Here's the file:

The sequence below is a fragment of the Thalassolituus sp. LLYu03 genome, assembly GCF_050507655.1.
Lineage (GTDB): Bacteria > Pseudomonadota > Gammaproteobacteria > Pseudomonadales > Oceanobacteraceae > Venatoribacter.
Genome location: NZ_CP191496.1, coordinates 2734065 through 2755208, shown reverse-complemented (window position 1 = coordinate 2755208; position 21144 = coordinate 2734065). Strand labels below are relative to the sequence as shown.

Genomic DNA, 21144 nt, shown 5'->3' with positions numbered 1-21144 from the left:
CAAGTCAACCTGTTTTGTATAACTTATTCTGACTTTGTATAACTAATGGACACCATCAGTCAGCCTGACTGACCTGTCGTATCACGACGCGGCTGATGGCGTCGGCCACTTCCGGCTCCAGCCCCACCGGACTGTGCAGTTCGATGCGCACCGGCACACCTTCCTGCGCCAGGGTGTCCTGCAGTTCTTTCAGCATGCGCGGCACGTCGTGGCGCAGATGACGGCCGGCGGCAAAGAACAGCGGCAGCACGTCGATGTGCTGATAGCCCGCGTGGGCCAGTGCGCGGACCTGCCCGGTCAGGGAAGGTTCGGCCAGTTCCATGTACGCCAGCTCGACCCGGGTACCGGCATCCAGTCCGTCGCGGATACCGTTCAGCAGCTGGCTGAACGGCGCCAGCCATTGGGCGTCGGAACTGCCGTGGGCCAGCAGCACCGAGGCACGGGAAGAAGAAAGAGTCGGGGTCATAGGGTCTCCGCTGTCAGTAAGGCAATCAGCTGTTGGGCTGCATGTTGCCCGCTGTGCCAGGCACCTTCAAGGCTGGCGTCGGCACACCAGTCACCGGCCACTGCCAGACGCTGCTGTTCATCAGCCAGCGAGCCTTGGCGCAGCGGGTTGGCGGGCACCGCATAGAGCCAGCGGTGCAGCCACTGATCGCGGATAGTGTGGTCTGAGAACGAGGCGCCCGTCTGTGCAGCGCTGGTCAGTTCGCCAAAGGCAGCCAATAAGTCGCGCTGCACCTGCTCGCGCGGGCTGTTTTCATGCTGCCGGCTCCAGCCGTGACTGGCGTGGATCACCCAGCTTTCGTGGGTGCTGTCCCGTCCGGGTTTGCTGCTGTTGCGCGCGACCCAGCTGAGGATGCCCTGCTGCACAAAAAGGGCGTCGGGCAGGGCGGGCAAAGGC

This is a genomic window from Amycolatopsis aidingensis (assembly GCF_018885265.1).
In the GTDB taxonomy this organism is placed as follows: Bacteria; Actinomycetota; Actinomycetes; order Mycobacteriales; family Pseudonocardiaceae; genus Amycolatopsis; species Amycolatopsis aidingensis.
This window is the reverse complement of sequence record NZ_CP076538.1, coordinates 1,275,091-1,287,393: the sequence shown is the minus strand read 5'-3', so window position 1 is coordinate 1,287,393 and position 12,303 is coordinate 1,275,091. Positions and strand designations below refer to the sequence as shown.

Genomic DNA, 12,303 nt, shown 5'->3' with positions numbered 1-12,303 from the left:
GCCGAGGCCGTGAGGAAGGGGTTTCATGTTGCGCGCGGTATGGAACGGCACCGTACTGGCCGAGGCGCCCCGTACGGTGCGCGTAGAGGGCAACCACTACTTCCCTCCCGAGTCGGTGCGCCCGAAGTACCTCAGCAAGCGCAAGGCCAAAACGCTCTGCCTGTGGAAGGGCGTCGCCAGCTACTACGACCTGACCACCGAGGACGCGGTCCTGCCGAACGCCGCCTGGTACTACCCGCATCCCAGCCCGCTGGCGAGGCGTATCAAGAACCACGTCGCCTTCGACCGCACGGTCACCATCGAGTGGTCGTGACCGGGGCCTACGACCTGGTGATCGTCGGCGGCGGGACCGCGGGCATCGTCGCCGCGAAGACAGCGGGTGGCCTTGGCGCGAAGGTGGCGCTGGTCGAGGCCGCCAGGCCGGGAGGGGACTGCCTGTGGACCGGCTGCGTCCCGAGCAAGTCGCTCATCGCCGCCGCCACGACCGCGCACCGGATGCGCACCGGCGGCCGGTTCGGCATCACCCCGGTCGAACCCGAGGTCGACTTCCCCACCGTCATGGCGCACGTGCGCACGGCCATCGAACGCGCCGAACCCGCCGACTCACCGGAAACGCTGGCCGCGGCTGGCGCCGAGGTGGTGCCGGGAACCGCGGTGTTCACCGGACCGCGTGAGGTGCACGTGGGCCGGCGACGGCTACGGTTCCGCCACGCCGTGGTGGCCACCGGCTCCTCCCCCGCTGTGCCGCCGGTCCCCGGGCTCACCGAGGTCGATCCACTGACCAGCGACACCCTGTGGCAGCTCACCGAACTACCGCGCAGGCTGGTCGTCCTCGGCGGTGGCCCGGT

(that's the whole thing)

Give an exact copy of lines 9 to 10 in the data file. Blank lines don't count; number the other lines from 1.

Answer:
Genomic DNA, 12,303 nt, shown 5'->3' with positions numbered 1-12,303 from the left:
GCCGAGGCCGTGAGGAAGGGGTTTCATGTTGCGCGCGGTATGGAACGGCACCGTACTGGCCGAGGCGCCCCGTACGGTGCGCGTAGAGGGCAACCACTACTTCCCTCCCGAGTCGGTGCGCCCGAAGTACCTCAGCAAGCGCAAGGCCAAAACGCTCTGCCTGTGGAAGGGCGTCGCCAGCTACTACGACCTGACCACCGAGGACGCGGTCCTGCCGAACGCCGCCTGGTACTACCCGCATCCCAGCCCGCTGGCGAGGCGTATCAAGAACCACGTCGCCTTCGACCGCACGGTCACCATCGAGTGGTCGTGACCGGGGCCTACGACCTGGTGATCGTCGGCGGCGGGACCGCGGGCATCGTCGCCGCGAAGACAGCGGGTGGCCTTGGCGCGAAGGTGGCGCTGGTCGAGGCCGCCAGGCCGGGAGGGGACTGCCTGTGGACCGGCTGCGTCCCGAGCAAGTCGCTCATCGCCGCCGCCACGACCGCGCACCGGATGCGCACCGGCGGCCGGTTCGGCATCACCCCGGTCGAACCCGAGGTCGACTTCCCCACCGTCATGGCGCACGTGCGCACGGCCATCGAACGCGCCGAACCCGCCGACTCACCGGAAACGCTGGCCGCGGCTGGCGCCGAGGTGGTGCCGGGAACCGCGGTGTTCACCGGACCGCGTGAGGTGCACGTGGGCCGGCGACGGCTACGGTTCCGCCACGCCGTGGTGGCCACCGGCTCCTCCCCCGCTGTGCCGCCGGTCCCCGGGCTCACCGAGGTCGATCCACTGACCAGCGACACCCTGTGGCAGCTCACCGAACTACCGCGCAGGCTGGTCGTCCTCGGCGGTGGCCCGGT